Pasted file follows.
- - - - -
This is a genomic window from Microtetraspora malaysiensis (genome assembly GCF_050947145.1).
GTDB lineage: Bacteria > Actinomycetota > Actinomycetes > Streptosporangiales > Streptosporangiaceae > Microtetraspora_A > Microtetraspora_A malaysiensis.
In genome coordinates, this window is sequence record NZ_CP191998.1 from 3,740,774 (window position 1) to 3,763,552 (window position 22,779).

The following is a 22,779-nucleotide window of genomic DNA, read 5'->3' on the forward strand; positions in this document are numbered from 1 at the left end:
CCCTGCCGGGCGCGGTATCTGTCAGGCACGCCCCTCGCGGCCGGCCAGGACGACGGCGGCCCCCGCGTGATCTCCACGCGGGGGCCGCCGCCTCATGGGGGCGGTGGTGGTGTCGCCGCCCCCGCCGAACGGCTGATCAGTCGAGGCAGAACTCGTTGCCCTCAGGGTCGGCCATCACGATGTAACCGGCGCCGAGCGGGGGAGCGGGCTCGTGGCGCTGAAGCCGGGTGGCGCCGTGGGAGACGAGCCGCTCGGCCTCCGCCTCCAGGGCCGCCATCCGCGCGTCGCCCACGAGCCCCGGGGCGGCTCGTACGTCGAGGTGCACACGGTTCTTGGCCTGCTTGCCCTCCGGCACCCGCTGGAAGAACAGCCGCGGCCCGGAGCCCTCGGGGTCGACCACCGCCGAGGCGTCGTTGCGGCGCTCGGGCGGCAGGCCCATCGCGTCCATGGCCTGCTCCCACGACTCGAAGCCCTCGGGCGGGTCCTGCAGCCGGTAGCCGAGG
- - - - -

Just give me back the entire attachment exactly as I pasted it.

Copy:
This is a genomic window from Microtetraspora malaysiensis (genome assembly GCF_050947145.1).
GTDB lineage: Bacteria > Actinomycetota > Actinomycetes > Streptosporangiales > Streptosporangiaceae > Microtetraspora_A > Microtetraspora_A malaysiensis.
In genome coordinates, this window is sequence record NZ_CP191998.1 from 3,740,774 (window position 1) to 3,763,552 (window position 22,779).

The following is a 22,779-nucleotide window of genomic DNA, read 5'->3' on the forward strand; positions in this document are numbered from 1 at the left end:
CCCTGCCGGGCGCGGTATCTGTCAGGCACGCCCCTCGCGGCCGGCCAGGACGACGGCGGCCCCCGCGTGATCTCCACGCGGGGGCCGCCGCCTCATGGGGGCGGTGGTGGTGTCGCCGCCCCCGCCGAACGGCTGATCAGTCGAGGCAGAACTCGTTGCCCTCAGGGTCGGCCATCACGATGTAACCGGCGCCGAGCGGGGGAGCGGGCTCGTGGCGCTGAAGCCGGGTGGCGCCGTGGGAGACGAGCCGCTCGGCCTCCGCCTCCAGGGCCGCCATCCGCGCGTCGCCCACGAGCCCCGGGGCGGCTCGTACGTCGAGGTGCACACGGTTCTTGGCCTGCTTGCCCTCCGGCACCCGCTGGAAGAACAGCCGCGGCCCGGAGCCCTCGGGGTCGACCACCGCCGAGGCGTCGTTGCGGCGCTCGGGCGGCAGGCCCATCGCGTCCATGGCCTGCTCCCACGACTCGAAGCCCTCGGGCGGGTCCTGCAGCCGGTAGCCGAGG